As the second console game from Slender: The Arrival developers Blue Isle Studios, Valley ditches jump scares for exploration. But can it do for adventure games what Slender did for horror?
Valley casts you as an unnamed protagonist in search of a mythical "life seed" in the Canadian Rockies. Before the game starts, you can choose whether your character is male or female, though this has no impact on the gameplay other than the grunting noises you make when jumping and falling. In the opening cut scene, you crash your canoe while out on an expedition and find yourself washed up in an uncharted region populated by ancient ruins and a World War II military base. You soon come across a crate containing a L.E.A.F. suit (which stands for Leap Effortlessly through Air Functionality). As its name suggests, it allows you to run at tremendous speeds and jump huge distances. With this newfound mobility, you set off to try and uncover the mysteries of the valley.
The most immediate joy from playing Valley is controlling your character in the L.E.A.F. suit. You get a real sense of speed while running, especially when going downhill at top speed. Jump when you're going full tilt and you'll soar through the air hundreds of feet off the ground. It reminded me of falling or flying dreams I've had and occasionally I'd even feel a slight lurch in my stomach when looking down at the landscape gliding past far below me. The sound design really adds to the experience, too. Whizzing through the air, you'll hear the wind whip violently around your ears. Crash through a tree and you'll be engulfed by the rustles of its twigs and leaves. Finally, you'll slam into the ground with a satisfying thud, shaking the earth and controller, too. It'd be amazing to play in VR.
Unsurprisingly, such a powerful suit requires a lot of energy to operate. There are a few different ways of acquiring it. You can pick up glowing orbs you find around the valley, but you're also able to drain the life force of trees or animals to replenish yourself. This should be done with caution, however, as it has a negative effect on the valley's ecosystem. Kill too many trees or animals and your health goes down. A better approach is to conserve your energy consumption and use some of it to restore the trees. This refills your life bar and has the added bonus of providing you with magical acorns that can open otherwise inaccessible doors. The doors usually lead to a new upgrade for your suit, or other special items like medallions that can be used to open the entrance of an ancient temple.
One negative aspect the suit has is that you can't go in water while wearing it. If you even so much as dip your toe in one of the many rivers or lakes, you'll die and respawn back on the bank next to it with a reduction in your health. The reason given for this is that your suit is very heavy, so presumably you'd die from drowning if you fell in deep water while wearing it. However, repeatedly dying just from a little water touching your feet feels rather nonsensical and a bit silly. On the other hand, you do acquire upgrades for your suit as you progress such as a double-jump which makes getting around even easier and allows you to avoid hazards better.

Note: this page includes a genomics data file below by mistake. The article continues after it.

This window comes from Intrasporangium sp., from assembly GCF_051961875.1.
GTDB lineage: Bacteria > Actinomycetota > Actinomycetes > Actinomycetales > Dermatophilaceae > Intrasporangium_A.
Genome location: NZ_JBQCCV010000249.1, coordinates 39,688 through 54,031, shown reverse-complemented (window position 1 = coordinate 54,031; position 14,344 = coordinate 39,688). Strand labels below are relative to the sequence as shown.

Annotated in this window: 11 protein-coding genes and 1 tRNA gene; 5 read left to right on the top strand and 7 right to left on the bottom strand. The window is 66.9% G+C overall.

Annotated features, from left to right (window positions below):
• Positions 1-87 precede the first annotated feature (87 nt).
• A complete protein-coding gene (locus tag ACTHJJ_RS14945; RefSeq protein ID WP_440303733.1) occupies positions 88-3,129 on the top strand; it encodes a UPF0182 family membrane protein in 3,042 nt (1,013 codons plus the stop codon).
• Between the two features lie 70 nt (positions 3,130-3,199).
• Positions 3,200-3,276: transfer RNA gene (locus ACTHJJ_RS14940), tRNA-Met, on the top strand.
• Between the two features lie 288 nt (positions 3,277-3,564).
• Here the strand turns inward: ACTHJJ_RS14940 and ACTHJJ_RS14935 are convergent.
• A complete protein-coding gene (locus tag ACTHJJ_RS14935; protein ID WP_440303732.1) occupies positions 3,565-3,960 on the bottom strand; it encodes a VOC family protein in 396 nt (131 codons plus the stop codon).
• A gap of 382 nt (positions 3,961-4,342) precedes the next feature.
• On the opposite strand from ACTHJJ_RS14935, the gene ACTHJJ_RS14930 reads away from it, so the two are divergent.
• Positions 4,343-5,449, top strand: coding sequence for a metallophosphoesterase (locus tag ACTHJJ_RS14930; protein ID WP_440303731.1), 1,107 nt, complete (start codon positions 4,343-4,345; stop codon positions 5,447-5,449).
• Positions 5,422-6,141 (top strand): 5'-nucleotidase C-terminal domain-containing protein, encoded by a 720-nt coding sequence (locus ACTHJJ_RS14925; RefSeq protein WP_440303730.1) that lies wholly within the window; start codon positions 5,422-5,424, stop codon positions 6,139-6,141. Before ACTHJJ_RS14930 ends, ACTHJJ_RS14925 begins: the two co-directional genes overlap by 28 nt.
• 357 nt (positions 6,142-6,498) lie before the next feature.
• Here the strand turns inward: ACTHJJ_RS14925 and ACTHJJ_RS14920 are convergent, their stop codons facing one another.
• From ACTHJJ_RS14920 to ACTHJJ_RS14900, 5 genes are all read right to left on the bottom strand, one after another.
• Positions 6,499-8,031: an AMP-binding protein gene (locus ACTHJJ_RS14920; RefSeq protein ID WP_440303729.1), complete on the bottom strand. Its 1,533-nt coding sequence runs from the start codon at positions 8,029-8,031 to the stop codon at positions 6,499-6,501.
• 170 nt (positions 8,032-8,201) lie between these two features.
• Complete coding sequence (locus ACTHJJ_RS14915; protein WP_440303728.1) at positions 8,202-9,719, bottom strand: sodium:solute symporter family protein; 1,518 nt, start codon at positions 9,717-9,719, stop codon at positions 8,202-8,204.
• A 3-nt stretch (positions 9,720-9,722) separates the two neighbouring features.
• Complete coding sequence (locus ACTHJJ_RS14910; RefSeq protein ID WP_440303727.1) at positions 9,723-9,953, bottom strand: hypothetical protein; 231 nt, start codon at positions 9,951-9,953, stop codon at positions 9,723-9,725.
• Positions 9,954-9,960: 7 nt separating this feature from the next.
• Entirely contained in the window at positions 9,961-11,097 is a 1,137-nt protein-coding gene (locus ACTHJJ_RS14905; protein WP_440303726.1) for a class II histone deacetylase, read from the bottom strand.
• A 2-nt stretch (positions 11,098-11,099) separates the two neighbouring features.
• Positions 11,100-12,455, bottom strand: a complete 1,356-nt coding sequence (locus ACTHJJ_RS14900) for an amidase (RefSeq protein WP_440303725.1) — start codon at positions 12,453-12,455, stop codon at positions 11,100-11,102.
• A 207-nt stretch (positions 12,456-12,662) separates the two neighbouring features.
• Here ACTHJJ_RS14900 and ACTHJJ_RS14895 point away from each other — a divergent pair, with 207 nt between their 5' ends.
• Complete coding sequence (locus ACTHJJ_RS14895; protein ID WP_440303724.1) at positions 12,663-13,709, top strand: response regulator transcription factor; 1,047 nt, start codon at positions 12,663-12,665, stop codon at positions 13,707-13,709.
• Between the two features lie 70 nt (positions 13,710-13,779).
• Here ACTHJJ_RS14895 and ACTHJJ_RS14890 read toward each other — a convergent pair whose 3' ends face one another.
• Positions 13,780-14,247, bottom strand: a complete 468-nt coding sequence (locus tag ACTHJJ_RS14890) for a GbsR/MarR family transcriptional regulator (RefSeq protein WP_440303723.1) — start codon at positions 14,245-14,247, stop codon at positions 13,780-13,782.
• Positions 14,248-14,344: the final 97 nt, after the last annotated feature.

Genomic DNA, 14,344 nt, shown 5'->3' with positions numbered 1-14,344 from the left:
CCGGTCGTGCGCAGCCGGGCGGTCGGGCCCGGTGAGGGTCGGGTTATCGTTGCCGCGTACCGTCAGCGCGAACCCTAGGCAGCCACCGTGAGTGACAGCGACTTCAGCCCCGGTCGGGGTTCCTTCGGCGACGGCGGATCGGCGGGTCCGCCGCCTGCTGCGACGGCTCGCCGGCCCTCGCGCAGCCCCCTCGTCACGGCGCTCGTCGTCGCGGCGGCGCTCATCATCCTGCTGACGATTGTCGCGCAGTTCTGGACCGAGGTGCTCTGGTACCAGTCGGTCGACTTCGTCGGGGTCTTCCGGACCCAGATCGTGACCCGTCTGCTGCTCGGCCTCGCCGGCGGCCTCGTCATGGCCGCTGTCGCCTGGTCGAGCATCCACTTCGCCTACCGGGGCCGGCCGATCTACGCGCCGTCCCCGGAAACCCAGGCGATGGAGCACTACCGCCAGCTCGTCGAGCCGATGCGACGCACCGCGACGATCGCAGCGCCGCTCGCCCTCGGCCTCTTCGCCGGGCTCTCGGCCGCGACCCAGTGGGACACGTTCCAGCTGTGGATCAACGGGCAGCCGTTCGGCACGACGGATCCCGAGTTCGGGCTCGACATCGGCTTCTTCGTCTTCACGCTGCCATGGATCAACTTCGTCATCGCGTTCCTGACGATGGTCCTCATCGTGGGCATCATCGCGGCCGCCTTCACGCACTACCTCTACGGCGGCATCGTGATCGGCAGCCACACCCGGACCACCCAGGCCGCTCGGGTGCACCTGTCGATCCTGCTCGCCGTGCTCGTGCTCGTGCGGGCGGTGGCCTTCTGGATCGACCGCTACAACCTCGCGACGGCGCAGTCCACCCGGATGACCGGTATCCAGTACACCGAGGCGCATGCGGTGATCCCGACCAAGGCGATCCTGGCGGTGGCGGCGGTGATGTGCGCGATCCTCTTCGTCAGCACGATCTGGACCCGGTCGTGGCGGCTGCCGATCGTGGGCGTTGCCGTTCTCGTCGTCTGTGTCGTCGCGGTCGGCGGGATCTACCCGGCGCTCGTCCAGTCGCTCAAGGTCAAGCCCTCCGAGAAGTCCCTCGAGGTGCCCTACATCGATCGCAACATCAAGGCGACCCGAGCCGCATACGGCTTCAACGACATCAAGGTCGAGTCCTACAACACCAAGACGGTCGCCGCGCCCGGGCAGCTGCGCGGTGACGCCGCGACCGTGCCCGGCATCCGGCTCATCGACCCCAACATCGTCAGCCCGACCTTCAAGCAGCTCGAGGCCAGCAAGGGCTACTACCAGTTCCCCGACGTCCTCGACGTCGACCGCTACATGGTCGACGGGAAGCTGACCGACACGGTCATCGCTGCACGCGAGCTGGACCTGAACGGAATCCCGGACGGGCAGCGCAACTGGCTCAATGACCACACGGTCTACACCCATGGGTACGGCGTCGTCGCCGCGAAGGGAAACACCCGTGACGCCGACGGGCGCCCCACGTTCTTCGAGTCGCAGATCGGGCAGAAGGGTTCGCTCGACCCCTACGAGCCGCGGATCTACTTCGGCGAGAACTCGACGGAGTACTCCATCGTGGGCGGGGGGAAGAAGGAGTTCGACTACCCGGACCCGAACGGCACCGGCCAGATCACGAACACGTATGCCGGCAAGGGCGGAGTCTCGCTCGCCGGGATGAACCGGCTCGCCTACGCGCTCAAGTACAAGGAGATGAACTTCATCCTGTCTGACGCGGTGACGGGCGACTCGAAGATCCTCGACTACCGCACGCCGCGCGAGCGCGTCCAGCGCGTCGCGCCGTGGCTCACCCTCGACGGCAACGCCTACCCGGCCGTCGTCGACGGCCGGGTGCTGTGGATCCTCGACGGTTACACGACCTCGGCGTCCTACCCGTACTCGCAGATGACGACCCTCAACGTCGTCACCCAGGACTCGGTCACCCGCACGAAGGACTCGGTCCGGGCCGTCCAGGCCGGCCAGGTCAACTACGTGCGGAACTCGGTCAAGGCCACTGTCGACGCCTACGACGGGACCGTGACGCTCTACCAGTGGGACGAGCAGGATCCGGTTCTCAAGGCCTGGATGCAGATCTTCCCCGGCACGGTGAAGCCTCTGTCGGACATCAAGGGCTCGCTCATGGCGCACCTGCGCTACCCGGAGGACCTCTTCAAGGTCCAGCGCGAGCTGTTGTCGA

The most noticeable downside of Valley (at least on the console versions) is the poor graphics. The textures are pretty low-res and there's a large amount of pop-in, especially in the expansive outdoor environments. There are some nice elements and effects to the visuals here and there, but ultimately they're below-par for current-gen consoles. In a game where exploring the environment plays such a large role, it's a bit of an immersion-breaker. Much more impressive is the soundtrack which is varied in its style, switching between upbeat folk music during running sections and eerie ambience when creeping through abandoned buildings and tunnels.
Unfortunately, there are quite a few bugs as well. Sometimes, you'll clip through solid objects or get trapped momentarily in the scenery. Other times, animals will run through walls or get stuck. Occasionally, I also wasn't able to pick up acorns despite standing on top of them. The subtitles don't work either. Whenever an audio log plays, it just reads "Parse error" instead of displaying the text. This can be especially annoying because the music can sometimes drown out the speech, meaning you have to pause the game every time a recording plays to adjust the volume levels. I asked Blue Isle Studios about this problem and they said they'll look into it.
Another issue is that there's no mid-level save system. Whenever you load up the game, it will start you back at the beginning of the level you left off on. All your progress vis-à-vis collectibles is saved, but you'll have to spend several minutes running back to where you last were before you can continue. A checkpoint system would have been a lot more user friendly.
Despite its rough edges (and it does have quite a lot), Valley is still a very worthwhile experience. Leaping around in the L.E.A.F. suit is loads of fun, particularly once you get some of its later upgrades, and the story and setting are intriguing and involving. Most players will probably breeze through it in around six to eight hours, but there's a good deal of extra playtime if you want to find its secrets.
- + Leaping around in the L.E.A.F. suit is thrilling and enjoyable
- + Beautiful soundtrack
- + Interesting story and setting
- - Poor graphics with lots of pop-in
- - Multiple bugs
- - No mid-level save system